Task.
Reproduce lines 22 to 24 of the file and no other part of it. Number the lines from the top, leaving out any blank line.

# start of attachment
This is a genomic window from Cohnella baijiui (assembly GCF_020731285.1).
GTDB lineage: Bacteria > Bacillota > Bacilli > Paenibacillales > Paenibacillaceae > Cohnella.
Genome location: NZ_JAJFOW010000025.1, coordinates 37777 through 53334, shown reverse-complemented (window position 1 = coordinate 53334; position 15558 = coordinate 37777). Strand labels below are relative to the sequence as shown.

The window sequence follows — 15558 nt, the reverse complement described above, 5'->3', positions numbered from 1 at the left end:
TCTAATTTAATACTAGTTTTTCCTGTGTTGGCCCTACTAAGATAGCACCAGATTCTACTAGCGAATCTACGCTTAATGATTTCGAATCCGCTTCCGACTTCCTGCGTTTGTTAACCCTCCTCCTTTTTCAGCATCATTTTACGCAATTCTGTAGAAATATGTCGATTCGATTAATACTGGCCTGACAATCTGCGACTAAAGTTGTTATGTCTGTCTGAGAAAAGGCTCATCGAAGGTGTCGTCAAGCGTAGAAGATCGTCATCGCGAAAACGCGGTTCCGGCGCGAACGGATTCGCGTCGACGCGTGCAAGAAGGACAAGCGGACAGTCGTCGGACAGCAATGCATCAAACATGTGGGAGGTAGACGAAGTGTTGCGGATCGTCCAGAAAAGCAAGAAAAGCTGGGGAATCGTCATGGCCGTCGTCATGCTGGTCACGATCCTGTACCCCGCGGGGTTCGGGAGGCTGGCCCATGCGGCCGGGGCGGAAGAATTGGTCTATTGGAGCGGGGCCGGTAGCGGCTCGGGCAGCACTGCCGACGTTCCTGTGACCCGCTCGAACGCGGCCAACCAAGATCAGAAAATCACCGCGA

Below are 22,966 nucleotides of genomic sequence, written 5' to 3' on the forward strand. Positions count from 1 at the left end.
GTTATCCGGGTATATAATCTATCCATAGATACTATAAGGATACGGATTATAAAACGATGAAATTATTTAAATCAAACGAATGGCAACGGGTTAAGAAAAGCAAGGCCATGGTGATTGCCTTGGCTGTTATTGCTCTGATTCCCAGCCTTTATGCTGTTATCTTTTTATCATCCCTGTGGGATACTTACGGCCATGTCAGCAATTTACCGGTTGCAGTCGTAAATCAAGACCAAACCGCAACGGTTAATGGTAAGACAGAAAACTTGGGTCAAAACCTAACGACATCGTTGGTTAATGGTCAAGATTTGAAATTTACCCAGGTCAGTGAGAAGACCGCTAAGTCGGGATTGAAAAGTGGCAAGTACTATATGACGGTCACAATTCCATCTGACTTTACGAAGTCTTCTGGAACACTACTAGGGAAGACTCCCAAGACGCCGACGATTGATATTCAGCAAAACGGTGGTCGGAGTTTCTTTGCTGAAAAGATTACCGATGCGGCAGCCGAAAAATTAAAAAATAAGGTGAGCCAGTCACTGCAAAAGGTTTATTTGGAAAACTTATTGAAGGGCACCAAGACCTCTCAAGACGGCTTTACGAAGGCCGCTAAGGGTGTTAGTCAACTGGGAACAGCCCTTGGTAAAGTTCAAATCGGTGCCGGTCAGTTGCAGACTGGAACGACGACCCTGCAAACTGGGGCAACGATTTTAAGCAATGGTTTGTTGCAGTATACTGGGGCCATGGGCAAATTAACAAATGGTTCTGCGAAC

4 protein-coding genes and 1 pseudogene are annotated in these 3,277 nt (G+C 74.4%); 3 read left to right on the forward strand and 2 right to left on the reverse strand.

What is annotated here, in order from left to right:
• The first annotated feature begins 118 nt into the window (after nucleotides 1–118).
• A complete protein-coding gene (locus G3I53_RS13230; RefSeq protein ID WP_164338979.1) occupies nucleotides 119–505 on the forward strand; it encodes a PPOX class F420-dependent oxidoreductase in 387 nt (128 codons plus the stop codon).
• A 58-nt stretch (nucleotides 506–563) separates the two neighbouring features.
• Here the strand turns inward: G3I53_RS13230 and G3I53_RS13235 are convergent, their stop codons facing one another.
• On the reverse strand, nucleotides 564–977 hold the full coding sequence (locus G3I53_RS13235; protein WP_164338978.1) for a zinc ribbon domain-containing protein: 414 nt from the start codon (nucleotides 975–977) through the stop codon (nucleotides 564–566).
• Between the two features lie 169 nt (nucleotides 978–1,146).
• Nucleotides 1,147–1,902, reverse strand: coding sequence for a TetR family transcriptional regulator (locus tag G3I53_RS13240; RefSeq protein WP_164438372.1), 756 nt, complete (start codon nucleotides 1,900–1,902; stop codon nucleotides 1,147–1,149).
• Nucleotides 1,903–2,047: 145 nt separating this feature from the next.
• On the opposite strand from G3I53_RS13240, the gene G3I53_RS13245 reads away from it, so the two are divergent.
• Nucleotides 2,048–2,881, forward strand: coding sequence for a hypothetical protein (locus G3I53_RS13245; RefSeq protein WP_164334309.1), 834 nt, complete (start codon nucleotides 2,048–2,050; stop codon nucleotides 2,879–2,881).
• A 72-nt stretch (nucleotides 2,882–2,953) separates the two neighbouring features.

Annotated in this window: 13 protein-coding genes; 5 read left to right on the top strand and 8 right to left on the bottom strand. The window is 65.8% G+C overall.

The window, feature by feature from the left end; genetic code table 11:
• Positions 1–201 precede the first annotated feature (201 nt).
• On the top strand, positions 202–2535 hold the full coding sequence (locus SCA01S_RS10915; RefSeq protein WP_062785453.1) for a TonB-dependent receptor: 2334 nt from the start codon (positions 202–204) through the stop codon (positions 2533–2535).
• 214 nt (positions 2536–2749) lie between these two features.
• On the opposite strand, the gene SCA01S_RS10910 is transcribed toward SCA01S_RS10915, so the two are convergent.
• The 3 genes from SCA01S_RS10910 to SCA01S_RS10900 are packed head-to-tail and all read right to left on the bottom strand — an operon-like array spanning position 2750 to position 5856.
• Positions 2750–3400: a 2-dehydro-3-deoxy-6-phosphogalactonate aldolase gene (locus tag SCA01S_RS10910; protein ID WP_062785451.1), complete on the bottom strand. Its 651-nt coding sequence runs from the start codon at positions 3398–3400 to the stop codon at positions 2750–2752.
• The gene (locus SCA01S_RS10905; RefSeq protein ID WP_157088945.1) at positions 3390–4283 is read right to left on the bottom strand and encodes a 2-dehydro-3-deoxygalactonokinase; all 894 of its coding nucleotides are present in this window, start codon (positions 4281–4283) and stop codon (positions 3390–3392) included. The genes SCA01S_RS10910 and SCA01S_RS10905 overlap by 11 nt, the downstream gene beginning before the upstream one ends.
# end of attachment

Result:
The window, feature by feature from the left end; genetic code table 11:
• Positions 1–201 precede the first annotated feature (201 nt).
• On the top strand, positions 202–2535 hold the full coding sequence (locus SCA01S_RS10915; RefSeq protein WP_062785453.1) for a TonB-dependent receptor: 2334 nt from the start codon (positions 202–204) through the stop codon (positions 2533–2535).